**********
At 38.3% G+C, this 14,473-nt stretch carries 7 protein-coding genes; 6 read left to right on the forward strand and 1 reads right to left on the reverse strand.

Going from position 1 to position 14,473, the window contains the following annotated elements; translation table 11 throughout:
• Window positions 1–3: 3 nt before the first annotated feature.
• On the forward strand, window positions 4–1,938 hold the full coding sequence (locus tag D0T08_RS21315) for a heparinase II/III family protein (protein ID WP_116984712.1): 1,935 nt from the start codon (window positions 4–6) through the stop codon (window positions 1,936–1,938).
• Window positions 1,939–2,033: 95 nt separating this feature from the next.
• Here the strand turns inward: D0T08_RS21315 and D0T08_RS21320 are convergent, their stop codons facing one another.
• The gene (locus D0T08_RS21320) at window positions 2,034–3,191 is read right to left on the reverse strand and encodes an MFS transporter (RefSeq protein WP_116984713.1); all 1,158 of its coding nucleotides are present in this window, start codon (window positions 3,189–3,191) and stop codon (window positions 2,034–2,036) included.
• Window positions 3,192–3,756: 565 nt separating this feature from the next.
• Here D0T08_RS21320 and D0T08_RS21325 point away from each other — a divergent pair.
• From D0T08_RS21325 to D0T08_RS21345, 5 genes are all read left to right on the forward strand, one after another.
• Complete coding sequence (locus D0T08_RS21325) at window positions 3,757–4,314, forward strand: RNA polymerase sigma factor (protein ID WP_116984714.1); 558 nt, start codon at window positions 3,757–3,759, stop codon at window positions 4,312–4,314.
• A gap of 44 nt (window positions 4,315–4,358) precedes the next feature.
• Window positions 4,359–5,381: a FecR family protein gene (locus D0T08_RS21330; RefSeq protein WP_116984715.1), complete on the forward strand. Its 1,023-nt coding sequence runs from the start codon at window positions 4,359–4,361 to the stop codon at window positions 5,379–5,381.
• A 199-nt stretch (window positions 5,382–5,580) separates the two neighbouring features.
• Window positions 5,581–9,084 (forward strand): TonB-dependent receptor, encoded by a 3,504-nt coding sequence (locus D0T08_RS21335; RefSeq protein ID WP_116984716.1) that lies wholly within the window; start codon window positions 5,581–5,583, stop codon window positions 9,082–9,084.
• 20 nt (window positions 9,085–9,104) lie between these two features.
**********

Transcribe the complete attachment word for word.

At 38.3% G+C, this 14,473-nt stretch carries 7 protein-coding genes; 6 read left to right on the forward strand and 1 reads right to left on the reverse strand.

Going from position 1 to position 14,473, the window contains the following annotated elements; translation table 11 throughout:
• Window positions 1–3: 3 nt before the first annotated feature.
• On the forward strand, window positions 4–1,938 hold the full coding sequence (locus tag D0T08_RS21315) for a heparinase II/III family protein (protein ID WP_116984712.1): 1,935 nt from the start codon (window positions 4–6) through the stop codon (window positions 1,936–1,938).
• Window positions 1,939–2,033: 95 nt separating this feature from the next.
• Here the strand turns inward: D0T08_RS21315 and D0T08_RS21320 are convergent, their stop codons facing one another.
• The gene (locus D0T08_RS21320) at window positions 2,034–3,191 is read right to left on the reverse strand and encodes an MFS transporter (RefSeq protein WP_116984713.1); all 1,158 of its coding nucleotides are present in this window, start codon (window positions 3,189–3,191) and stop codon (window positions 2,034–2,036) included.
• Window positions 3,192–3,756: 565 nt separating this feature from the next.
• Here D0T08_RS21320 and D0T08_RS21325 point away from each other — a divergent pair.
• From D0T08_RS21325 to D0T08_RS21345, 5 genes are all read left to right on the forward strand, one after another.
• Complete coding sequence (locus D0T08_RS21325) at window positions 3,757–4,314, forward strand: RNA polymerase sigma factor (protein ID WP_116984714.1); 558 nt, start codon at window positions 3,757–3,759, stop codon at window positions 4,312–4,314.
• A gap of 44 nt (window positions 4,315–4,358) precedes the next feature.
• Window positions 4,359–5,381: a FecR family protein gene (locus D0T08_RS21330; RefSeq protein WP_116984715.1), complete on the forward strand. Its 1,023-nt coding sequence runs from the start codon at window positions 4,359–4,361 to the stop codon at window positions 5,379–5,381.
• A 199-nt stretch (window positions 5,382–5,580) separates the two neighbouring features.
• Window positions 5,581–9,084 (forward strand): TonB-dependent receptor, encoded by a 3,504-nt coding sequence (locus D0T08_RS21335; RefSeq protein ID WP_116984716.1) that lies wholly within the window; start codon window positions 5,581–5,583, stop codon window positions 9,082–9,084.
• 20 nt (window positions 9,085–9,104) lie between these two features.